9 Child health
9.1 Cultural influences and health
Sometimes, children or young adults of refugee families suffer from chronic diseases or are physically/mentally disabled. While or after escaping, their medical therapy has often been minimized or got interrupted at all. Sometimes the source of their disease was not cleared in their home country, especially when they flee from countries, where medical supply is not free of charge or where regional medical structures are destroyed. Additionally, important medical documents often got lost or destroyed. Hence it is difficult for the pediatrician or general practitioner/ health care worker to get a clear picture regarding the medical history of the child and its illness.
Severe diseases or disabilities of children are sometimes the main reason for families to leave their country. Because they often have sold their whole property, a way back is nearly impossible. While having high expectations on curing their child, their expectations about westernized medical care are often unrealistic. In their home countries, human smugglers might have promised them, that in rich countries there exist operations and medications that could heal their children completely.
Caring for such children and their family members represents a big challenge for all medical partners. For effective communication interpreters are needed as a main instrument to detect problems and needs. Please, never accept other children as interpreters!
Beside linguistic barriers, different ways of accepting illness, due to different cultural, social, and spiritual experiences, could make medical treatment and supervision quite difficult (Euro Med Info, n.a.). Our health system is based on cooperative collaboration between physician/ health care worker and patient. Not all refugees are used to organize all their medical aspects by themselves. Additionally, they often get confused by administrative barriers, and stop in consequence their efforts for getting therapies.
9.2 Improvement of compliance
Based on this background information, some points should be checked:
- What are their expectations of western medicine?
- What were the explanations of native doctors about the source of disease?
- Is it possible to organize any medical reports?
- Did all family members flee or is somebody (e.g. a brother) left in the home country?
- Which aspect of the disease makes the family most anxious?
- Have there been any complications before, during or after birth?
- Has there been any hospitalization of the child already at the country of origin?
- Did the child have accidents or other injuries?
- Has there been a case of child death in the family during the past?
- Do other family members have any chronic diseases or take medications regularly?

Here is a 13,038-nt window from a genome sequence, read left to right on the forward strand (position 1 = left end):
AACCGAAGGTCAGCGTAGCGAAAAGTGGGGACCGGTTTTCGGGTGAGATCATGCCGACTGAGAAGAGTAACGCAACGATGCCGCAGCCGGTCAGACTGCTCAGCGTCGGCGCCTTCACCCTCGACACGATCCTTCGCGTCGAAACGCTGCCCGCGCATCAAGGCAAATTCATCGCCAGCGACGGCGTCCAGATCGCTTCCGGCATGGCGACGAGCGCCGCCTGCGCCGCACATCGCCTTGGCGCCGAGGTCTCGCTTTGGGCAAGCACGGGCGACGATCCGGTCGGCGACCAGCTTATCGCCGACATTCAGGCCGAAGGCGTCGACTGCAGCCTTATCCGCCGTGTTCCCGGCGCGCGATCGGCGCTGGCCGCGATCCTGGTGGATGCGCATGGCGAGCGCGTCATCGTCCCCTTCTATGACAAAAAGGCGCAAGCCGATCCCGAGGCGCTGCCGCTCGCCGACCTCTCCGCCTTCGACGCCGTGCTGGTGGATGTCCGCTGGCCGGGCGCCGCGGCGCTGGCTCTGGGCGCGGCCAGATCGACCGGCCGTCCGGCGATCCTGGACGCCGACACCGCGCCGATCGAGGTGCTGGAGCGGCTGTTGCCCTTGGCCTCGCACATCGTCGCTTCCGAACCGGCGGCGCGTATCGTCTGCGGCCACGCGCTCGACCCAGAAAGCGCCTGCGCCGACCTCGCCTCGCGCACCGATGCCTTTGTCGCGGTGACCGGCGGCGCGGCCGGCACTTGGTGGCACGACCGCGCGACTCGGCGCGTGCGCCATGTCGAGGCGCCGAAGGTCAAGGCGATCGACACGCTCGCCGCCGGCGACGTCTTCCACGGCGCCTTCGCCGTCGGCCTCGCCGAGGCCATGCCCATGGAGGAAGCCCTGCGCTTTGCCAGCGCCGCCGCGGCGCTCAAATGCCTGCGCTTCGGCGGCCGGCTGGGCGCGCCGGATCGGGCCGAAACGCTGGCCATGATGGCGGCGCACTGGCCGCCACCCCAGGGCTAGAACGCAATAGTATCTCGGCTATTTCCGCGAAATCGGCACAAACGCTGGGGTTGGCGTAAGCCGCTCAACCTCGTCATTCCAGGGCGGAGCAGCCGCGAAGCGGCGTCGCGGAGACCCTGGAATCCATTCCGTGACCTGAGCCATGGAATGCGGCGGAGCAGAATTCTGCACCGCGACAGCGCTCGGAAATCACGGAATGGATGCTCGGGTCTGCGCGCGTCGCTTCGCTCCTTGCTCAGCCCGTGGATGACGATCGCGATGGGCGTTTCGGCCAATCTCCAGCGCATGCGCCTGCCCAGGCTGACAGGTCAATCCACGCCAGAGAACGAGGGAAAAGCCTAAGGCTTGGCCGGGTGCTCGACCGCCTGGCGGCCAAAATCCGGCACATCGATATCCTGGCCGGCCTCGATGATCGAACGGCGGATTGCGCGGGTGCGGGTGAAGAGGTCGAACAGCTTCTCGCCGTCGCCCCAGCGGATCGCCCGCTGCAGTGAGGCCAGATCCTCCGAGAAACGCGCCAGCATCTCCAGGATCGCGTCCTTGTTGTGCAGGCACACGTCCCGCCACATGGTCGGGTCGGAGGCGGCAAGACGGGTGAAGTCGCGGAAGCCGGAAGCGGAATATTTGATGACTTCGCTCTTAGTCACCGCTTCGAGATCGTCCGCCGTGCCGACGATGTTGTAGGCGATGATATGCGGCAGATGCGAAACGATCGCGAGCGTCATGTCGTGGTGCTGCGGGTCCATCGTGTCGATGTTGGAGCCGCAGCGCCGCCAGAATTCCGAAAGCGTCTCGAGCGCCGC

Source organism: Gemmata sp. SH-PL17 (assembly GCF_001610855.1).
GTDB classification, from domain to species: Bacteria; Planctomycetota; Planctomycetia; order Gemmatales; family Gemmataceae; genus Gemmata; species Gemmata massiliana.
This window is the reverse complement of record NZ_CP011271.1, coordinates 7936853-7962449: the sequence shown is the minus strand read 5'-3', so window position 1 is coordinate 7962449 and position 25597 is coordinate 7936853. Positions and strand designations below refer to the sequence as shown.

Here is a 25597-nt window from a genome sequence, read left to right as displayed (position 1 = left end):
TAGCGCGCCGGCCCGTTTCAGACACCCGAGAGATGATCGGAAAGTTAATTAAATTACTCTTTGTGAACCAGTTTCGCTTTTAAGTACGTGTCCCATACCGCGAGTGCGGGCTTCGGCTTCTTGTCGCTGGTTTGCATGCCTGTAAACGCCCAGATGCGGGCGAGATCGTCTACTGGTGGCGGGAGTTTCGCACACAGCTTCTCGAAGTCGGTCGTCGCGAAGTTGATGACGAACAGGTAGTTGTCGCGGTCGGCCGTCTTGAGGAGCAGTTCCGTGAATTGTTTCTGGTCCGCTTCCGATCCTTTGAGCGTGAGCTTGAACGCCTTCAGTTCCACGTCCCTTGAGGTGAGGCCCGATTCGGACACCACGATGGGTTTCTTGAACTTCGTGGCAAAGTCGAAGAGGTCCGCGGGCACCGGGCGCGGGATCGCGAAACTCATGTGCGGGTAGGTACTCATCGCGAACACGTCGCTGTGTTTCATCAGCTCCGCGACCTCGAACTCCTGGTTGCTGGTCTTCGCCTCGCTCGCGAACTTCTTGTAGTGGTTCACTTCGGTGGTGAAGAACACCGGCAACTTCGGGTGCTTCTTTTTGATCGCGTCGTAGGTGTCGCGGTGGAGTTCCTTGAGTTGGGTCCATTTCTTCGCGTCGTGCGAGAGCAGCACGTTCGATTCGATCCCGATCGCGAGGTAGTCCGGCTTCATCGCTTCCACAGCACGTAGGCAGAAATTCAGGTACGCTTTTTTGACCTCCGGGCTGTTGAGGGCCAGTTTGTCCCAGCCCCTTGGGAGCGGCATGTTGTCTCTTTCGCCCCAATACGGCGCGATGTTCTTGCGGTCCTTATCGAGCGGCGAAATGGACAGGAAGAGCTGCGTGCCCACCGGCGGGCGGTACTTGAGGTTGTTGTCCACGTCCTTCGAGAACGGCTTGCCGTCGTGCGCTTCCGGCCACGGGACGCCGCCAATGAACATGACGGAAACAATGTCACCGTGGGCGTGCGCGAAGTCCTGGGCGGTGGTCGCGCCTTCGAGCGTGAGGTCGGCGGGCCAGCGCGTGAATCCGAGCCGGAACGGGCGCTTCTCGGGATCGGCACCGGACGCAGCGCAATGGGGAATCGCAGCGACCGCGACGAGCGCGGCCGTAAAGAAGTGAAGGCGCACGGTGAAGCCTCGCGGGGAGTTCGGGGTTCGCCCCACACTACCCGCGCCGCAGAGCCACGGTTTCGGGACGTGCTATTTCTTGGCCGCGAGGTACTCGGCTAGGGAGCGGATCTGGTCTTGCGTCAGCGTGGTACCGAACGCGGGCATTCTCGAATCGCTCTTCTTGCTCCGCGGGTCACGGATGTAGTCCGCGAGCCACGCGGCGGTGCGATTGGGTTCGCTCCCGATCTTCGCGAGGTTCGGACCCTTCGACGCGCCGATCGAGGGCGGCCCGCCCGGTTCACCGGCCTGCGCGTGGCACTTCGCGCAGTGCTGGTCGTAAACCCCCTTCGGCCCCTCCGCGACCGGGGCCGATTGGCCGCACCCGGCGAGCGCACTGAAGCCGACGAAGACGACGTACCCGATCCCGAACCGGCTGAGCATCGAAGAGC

- Did your family already get a “Mutter-Kind-Pass” and are you informed how to use it?
- Are all medications taken as prescribed?
- Did all therapies (e.g. physical therapy) get started and visited regularly?
- What are reasons for failure (e.g. financial)?
- Which structure would help to improve compliance?
- Which partner/organization could help to support such families?
- Any psychological support necessary?
- Is palliative support necessary?
9.3 Daily practices
During daily routine contacts following points should be checked regularly:
- Physical examination: some children are not used or ashamed to dress off completely, Be aware of signs of sexual abuse and mutilation
- Weight and height – use gender specific percentile curves
- Skin: look for signs of self-injuries, signs of infections, scabies or foreign injuries (accident, torture,…). The Violence against Children Report are Istanbul Protocol helpful, [http://www.unicef.org/violencestudy/reports/SG_violencestudy_en.pdf] [http://www.ohchr.org/Documents/Publications/training8Rev1en.pdf]and at the end of this Module 7 you will find links to support offices for children in Austria. [Link to sub-chapter 12 Helpful Links]
- Teeth: Need of dental hygiene is often only poorly known
- ask for pain, problems of sleep (pavor nocturnus,…) or enuresis/enkopresis
- Ask for signs of seizures?
- Which main steps of development are already reached or any loss of skills observed?
- Signs of weakness?
- Are there any changes of mood (e.g. aggressive, depressive behavior, extremely shyness)?
Additional investigations (e.g. ECG or blood count) should be conducted as being indicated for other children.
Be aware that physical and psychical stress of these children might influence their immune system.
Take care about your personal resources!
Medical supervision of refugees, especially with chronic and severe disease is very time consuming and emotionally difficult.
- Look for partners (e.g. red cross organization, children hospital)
- Most organizations supporting refugees are helpful in organization of interpreters
- Contact governmental organizations (e.g. youth welfare services) to support such families
- Look for a charity organization in your region to support families with seriously ill children
You can find helpful links on that issue at the end of the Module 7.